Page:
Published: April 8, 2024

College of Engineering and Applied Science's fall 2023 class includes 41% female students, up 27 percentage points from two decades ago.

In an era where gender diversity in STEM is more critical than ever, the University of Colorado Boulder’s College of Engineering and Applied Science (CEAS) isn't just paying lip service. In the past two decades, CEAS has transformed its engineering landscape, growing its female undergraduate class from 18% in 2003 to 30% in 2023. The Society of Women Engineers estimates that, in 2023, the percentage of women professionals in architecture and engineering is 16.7%. And while up from 9% in the 1990s, women are still underrepresented in these fields compared to their male counterparts.

The spotlight shines bright on CEAS’ first-year cohorts as well, particularly the fall 2023 class, which includes 41% female students, up 27 percentage points from two decades ago. This achievement underscores CU Boulder's status as a leader among Association of American Universities (AAU) Public Institutions, clinching a top spot in 2022 for the highest percentage of first-year female engineering students from the American Society for Engineering Education.

Keith Molenaar, dean of the College of Engineering and Applied Science, said initiatives spearheaded by both the college and the broader CU Boulder campus over the last 10-15 years have propelled the growth.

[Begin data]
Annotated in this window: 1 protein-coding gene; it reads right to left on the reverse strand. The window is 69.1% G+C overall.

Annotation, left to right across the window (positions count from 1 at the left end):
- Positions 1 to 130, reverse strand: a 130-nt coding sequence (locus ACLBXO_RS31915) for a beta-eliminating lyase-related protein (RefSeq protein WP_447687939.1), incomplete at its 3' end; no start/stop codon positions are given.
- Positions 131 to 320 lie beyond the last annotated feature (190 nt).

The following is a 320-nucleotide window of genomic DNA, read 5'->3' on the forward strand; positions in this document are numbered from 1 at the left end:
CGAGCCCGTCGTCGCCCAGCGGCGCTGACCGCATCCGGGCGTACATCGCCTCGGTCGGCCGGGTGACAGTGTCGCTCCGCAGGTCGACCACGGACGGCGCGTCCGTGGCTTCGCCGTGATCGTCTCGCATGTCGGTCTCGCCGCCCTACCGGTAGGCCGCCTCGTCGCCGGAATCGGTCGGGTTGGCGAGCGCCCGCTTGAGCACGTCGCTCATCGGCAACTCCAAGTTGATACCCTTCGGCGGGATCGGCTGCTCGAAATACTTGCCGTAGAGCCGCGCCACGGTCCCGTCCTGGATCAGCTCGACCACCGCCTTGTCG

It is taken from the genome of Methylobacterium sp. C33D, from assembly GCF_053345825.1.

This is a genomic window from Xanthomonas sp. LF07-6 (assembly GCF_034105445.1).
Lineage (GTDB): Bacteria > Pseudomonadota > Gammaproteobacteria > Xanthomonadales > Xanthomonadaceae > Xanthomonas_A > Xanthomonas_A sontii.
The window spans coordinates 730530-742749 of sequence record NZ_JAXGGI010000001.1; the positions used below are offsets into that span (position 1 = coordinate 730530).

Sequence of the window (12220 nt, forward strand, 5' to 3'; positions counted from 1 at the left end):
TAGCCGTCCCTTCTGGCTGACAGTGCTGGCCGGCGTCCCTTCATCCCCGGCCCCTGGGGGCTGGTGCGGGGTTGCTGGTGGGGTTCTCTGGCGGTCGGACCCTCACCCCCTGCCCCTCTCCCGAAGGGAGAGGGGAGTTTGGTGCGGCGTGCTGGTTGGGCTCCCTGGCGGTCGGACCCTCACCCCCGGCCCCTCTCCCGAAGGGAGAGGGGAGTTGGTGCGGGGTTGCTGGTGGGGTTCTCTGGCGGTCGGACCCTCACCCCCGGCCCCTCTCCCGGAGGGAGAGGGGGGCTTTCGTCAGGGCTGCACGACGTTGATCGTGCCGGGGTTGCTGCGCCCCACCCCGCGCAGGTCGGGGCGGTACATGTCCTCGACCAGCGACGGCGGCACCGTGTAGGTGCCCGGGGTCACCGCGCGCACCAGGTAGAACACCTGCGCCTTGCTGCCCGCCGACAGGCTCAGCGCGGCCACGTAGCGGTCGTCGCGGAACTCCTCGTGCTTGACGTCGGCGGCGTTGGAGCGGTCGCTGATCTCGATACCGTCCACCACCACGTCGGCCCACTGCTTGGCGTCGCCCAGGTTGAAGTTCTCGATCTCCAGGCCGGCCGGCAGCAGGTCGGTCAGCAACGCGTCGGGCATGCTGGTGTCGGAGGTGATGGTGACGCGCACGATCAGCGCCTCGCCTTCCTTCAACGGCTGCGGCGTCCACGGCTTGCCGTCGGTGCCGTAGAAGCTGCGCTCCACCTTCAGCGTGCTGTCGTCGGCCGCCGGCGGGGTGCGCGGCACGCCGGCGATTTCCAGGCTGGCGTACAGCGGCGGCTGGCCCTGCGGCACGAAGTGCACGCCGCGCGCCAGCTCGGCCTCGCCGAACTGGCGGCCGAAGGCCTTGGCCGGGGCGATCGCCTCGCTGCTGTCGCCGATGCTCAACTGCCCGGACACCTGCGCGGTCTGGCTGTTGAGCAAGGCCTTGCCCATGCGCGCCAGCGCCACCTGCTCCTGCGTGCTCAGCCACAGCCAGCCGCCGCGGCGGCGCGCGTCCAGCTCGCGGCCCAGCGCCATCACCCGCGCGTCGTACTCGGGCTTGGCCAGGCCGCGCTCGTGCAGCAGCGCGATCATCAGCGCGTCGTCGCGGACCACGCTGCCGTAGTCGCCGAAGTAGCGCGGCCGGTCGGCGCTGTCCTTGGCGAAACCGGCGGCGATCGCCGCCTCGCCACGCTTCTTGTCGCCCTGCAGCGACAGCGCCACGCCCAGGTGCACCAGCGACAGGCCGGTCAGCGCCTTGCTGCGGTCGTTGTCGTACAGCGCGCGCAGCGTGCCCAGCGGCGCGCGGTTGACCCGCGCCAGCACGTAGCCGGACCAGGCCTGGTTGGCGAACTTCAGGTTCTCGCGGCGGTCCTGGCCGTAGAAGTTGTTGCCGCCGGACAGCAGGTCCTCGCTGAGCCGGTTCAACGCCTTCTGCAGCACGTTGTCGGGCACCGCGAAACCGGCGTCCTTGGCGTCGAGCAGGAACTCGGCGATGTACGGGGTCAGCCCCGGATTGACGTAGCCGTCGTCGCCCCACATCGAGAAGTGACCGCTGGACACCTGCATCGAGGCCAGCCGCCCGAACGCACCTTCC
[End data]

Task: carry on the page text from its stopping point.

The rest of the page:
“This is not only about fairness and equity, but about driving innovation, enhancing problem-solving capabilities, and expanding our engineering workforce that is in such high demand,” said Molenaar. “By fostering a diverse engineering team, CU Boulder is preparing students for the workforce and shaping a future where technology reflects the diversity of its users.”

The ASEE has recognized CU Boulder as a Top 5 public university for women in its first-year class as well as a Top 50 institution for awarding bachelor's degrees to women, and leading in female tenured or tenure-track faculty.

“Addressing global challenges, from sustainable development and healthcare, to rapidly advancing computing subfields such as AI, quantum and semiconductors, will require a diverse set of perspectives and solutions,” said Lucy Sanders, founder and executive in residence, The National Center for Women & Information Technology. “Those with different lived experiences such as those who identify as women are pivotal in designing infrastructure and technologies that cater to the needs of our broad population.”

Boulder's journey towards gender parity in engineering is a clear signal that diversity in STEM is achievable.